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### Topic: Noise on Analog Inputs when GSM/GPRS Shield is powered (Read 1 time)previous topic - next topic

#### keith_erskine

##### Oct 10, 2013, 03:52 am
I'm getting fluctuations on an analog temperature sensor when the Arduino GSM Shield is powered up.

I'm Using a TMP36 sensor, reading Vout on one of the Analog pins and doing the math to get a temperature reading. I'm using the GSM Shield on an Arduino Uno and everything is solid up to the point that I turn power on to the "phone" part.

I made a simple sketch that measure the voltage output of the TMP36 and also looks at the input voltage to the sensor. The sample rate is every 5 seconds:

[font=Courier]0.67 volts 17.38 degrees C 5.00 vIn
0.68 volts 17.87 degrees C 5.00 vIn
0.68 volts 17.87 degrees C 5.00 vIn
0.67 volts 17.38 degrees C 5.00 vIn    <-- Power on GSM Shield
0.67 volts 17.38 degrees C 5.00 vIn
0.63 volts 12.99 degrees C 5.00 vIn
0.63 volts 12.50 degrees C 5.00 vIn
0.64 volts 14.45 degrees C 5.00 vIn
0.62 volts 12.01 degrees C 5.00 vIn[/font]

So according to the output, the input voltage is holding steady, but the output voltage varies significantly. The other analog sensors in my project (light and pressure) are working fine while the GSM shield is powered .

I'm not using a reference voltage, is that something to try? Could this be an RFI issue that I can attenuate with some ferrite cores?

Before I breakdown and buy the One Wire temperature sensors, I'd like to know some ideas on how to fix the analog issue.

#### keith_erskine

#1
##### Oct 10, 2013, 08:52 pm
An Update:

Reading the forum, I put an analogRead()  with a delay(25) before I read the temp sensor. This seemed to fix the problem, but it comes back after 12 minutes. Here's a graph of what's happening:

Any other ideas on what I should try. Why would I get 10 minutes of good readings and then get bad data after that?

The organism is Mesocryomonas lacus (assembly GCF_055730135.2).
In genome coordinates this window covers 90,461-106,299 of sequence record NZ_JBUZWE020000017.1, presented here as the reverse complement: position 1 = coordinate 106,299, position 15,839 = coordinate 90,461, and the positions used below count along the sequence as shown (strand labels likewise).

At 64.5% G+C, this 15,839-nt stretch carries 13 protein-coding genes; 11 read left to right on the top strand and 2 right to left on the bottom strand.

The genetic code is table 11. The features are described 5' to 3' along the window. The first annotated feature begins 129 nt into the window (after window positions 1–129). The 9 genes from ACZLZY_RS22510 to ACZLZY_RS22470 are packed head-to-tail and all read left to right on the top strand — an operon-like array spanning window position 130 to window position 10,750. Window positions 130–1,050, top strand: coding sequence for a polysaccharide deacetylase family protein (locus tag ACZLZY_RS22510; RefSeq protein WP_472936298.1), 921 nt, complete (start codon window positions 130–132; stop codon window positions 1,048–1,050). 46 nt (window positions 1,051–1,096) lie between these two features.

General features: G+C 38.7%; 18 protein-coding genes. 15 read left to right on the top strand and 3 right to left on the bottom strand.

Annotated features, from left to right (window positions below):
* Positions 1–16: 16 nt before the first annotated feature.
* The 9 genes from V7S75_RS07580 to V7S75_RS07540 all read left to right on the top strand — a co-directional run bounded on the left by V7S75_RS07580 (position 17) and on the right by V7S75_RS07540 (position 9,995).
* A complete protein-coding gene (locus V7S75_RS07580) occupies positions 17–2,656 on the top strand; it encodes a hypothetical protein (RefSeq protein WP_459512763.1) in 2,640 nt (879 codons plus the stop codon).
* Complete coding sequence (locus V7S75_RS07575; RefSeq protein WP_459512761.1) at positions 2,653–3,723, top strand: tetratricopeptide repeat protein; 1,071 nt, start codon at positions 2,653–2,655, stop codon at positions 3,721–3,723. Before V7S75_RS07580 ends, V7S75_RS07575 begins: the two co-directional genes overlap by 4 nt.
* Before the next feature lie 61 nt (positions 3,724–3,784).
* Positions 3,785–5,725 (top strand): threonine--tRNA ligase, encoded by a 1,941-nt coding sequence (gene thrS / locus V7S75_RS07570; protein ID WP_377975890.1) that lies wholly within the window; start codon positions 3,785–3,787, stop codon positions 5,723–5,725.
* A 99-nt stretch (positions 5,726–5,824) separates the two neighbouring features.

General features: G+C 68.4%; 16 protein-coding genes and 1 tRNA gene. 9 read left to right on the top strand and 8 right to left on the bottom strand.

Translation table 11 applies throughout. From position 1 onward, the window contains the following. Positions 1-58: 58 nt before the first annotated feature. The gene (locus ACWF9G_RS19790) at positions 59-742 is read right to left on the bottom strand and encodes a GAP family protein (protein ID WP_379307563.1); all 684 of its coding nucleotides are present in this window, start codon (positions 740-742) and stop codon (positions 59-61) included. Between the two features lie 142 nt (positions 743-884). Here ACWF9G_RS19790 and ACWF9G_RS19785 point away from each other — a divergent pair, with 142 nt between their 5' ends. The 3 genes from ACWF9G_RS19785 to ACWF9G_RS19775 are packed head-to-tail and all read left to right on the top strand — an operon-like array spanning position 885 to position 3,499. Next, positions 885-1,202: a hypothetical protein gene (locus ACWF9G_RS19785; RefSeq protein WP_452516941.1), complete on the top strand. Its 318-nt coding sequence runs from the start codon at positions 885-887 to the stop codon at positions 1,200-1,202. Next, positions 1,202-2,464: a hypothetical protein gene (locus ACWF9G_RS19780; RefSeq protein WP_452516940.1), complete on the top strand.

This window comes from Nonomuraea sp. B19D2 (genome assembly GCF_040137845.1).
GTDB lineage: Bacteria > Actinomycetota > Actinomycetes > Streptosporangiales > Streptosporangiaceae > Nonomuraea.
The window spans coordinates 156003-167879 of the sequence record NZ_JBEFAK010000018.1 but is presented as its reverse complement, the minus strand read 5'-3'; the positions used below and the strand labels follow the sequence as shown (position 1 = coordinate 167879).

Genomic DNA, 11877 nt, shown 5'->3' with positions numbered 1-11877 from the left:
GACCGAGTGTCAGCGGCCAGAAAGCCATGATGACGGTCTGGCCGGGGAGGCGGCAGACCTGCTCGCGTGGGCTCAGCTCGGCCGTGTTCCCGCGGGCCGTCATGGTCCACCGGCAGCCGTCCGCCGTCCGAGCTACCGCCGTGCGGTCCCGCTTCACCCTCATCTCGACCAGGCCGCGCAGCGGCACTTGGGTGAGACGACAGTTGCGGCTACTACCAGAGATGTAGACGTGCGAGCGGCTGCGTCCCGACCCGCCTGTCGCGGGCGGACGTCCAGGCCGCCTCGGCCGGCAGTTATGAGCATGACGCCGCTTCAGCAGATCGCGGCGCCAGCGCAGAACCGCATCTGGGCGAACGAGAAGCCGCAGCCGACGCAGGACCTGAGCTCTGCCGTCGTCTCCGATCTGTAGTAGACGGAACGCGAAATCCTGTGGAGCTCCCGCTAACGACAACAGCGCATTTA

#### keith_erskine

#2
##### Oct 12, 2013, 03:52 am
Ok - another update:

I think I've solved the problem. If you set digitalPin(3, HIgh/LOW) you turn the Serial RX pin on the modem on/off and thereby power it down. Having power off, I can get a clean reading from the analog input attached to the TMP36. The enclosed graph shows the difference:

The temperature is higher because I finally turned the heat on in my house. You can read more details of powering the modem on/off here at http://comoyo.github.io/blog/2013/08/09/How_to_efficiently_operate_the_Arduino_GSM_shield_with_a_battery_pack/

#### pito

#3
##### Oct 12, 2013, 11:45 amLast Edit: Oct 12, 2013, 12:02 pm by pito Reason: 1
The gsm shield may take a lot of current from the voltage regulator,  it heats up and becomes unstable - and its output voltage changes plus minus many millivolts (and when you use Vcc as the reference for the ADC, with sensor's 10mV/degC sensitivity, the temp reading will jump as seen on your graphs). Switching the radio off may keep the voltage regulator cool.

I would also block analog inputs with a small ceramic capacitor against ground (ie 1nF) when using gsm radio in the vicinity, as the radiated power may influence the inputs readings.

#### keith_erskine

#4
##### Oct 12, 2013, 01:43 pm
Thanks Pito - I'll be going to the parts store today for those capacitors.

#### MarkT

#5
##### Oct 12, 2013, 02:10 pm
Yes, I'd agree, the GSM shield is throwing tonnes of RF power around, add those ceramics
as close as possible to the Arduino chip's pins if you can (direct on the back of
the board even).  Even short lengths of PCB trace can act as aerials to a nearby

Check the power supply voltage with a multimeter to see if its being affected by the
transmit pulses (GSM transmission is very bursty).  A separate 5V regulator for the
GSM board is an obvious fix if so.
[ I will NOT respond to personal messages, I WILL delete them, use the forum please ]

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